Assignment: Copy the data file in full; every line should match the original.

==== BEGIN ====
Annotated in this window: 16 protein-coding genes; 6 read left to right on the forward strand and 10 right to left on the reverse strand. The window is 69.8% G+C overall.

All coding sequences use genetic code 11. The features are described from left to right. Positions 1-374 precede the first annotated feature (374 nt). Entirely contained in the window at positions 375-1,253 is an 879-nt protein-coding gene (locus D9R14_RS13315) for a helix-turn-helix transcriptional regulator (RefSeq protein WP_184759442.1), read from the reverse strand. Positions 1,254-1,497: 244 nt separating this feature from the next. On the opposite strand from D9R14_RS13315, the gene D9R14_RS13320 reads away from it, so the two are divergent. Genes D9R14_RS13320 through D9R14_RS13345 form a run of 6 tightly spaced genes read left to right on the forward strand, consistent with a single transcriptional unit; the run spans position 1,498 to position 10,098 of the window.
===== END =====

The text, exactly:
Annotated in this window: 16 protein-coding genes; 6 read left to right on the forward strand and 10 right to left on the reverse strand. The window is 69.8% G+C overall.

All coding sequences use genetic code 11. The features are described from left to right. Positions 1-374 precede the first annotated feature (374 nt). Entirely contained in the window at positions 375-1,253 is an 879-nt protein-coding gene (locus D9R14_RS13315) for a helix-turn-helix transcriptional regulator (RefSeq protein WP_184759442.1), read from the reverse strand. Positions 1,254-1,497: 244 nt separating this feature from the next. On the opposite strand from D9R14_RS13315, the gene D9R14_RS13320 reads away from it, so the two are divergent. Genes D9R14_RS13320 through D9R14_RS13345 form a run of 6 tightly spaced genes read left to right on the forward strand, consistent with a single transcriptional unit; the run spans position 1,498 to position 10,098 of the window.